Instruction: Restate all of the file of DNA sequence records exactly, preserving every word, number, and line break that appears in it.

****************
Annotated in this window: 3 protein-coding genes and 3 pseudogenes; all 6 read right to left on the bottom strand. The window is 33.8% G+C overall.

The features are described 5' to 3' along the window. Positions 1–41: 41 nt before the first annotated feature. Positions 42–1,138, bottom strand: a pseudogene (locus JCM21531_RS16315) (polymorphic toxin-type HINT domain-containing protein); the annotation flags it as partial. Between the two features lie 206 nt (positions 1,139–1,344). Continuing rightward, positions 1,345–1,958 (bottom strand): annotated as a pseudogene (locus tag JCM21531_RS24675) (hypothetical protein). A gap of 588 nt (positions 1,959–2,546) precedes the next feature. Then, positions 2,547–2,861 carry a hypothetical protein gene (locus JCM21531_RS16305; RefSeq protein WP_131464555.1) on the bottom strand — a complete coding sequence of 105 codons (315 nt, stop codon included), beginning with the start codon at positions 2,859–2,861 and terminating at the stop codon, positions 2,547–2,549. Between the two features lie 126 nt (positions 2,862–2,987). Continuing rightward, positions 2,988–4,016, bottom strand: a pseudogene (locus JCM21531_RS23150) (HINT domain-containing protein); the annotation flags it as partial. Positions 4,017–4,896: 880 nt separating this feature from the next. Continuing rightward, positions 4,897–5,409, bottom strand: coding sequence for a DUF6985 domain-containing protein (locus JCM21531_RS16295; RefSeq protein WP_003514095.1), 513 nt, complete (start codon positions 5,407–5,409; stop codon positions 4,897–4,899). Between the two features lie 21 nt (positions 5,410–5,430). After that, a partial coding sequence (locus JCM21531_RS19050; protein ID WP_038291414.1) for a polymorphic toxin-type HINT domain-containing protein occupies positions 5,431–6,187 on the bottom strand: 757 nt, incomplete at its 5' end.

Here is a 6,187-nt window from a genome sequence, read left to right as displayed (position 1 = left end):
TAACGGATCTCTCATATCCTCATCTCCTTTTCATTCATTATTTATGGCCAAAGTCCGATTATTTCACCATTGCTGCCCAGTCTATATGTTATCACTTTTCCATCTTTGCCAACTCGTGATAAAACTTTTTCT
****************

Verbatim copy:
Annotated in this window: 3 protein-coding genes and 3 pseudogenes; all 6 read right to left on the bottom strand. The window is 33.8% G+C overall.

The features are described 5' to 3' along the window. Positions 1–41: 41 nt before the first annotated feature. Positions 42–1,138, bottom strand: a pseudogene (locus JCM21531_RS16315) (polymorphic toxin-type HINT domain-containing protein); the annotation flags it as partial. Between the two features lie 206 nt (positions 1,139–1,344). Continuing rightward, positions 1,345–1,958 (bottom strand): annotated as a pseudogene (locus tag JCM21531_RS24675) (hypothetical protein). A gap of 588 nt (positions 1,959–2,546) precedes the next feature. Then, positions 2,547–2,861 carry a hypothetical protein gene (locus JCM21531_RS16305; RefSeq protein WP_131464555.1) on the bottom strand — a complete coding sequence of 105 codons (315 nt, stop codon included), beginning with the start codon at positions 2,859–2,861 and terminating at the stop codon, positions 2,547–2,549. Between the two features lie 126 nt (positions 2,862–2,987). Continuing rightward, positions 2,988–4,016, bottom strand: a pseudogene (locus JCM21531_RS23150) (HINT domain-containing protein); the annotation flags it as partial. Positions 4,017–4,896: 880 nt separating this feature from the next. Continuing rightward, positions 4,897–5,409, bottom strand: coding sequence for a DUF6985 domain-containing protein (locus JCM21531_RS16295; RefSeq protein WP_003514095.1), 513 nt, complete (start codon positions 5,407–5,409; stop codon positions 4,897–4,899). Between the two features lie 21 nt (positions 5,410–5,430). After that, a partial coding sequence (locus JCM21531_RS19050; protein ID WP_038291414.1) for a polymorphic toxin-type HINT domain-containing protein occupies positions 5,431–6,187 on the bottom strand: 757 nt, incomplete at its 5' end.

Here is a 6,187-nt window from a genome sequence, read left to right as displayed (position 1 = left end):
TAACGGATCTCTCATATCCTCATCTCCTTTTCATTCATTATTTATGGCCAAAGTCCGATTATTTCACCATTGCTGCCCAGTCTATATGTTATCACTTTTCCATCTTTGCCAACTCGTGATAAAACTTTTTCT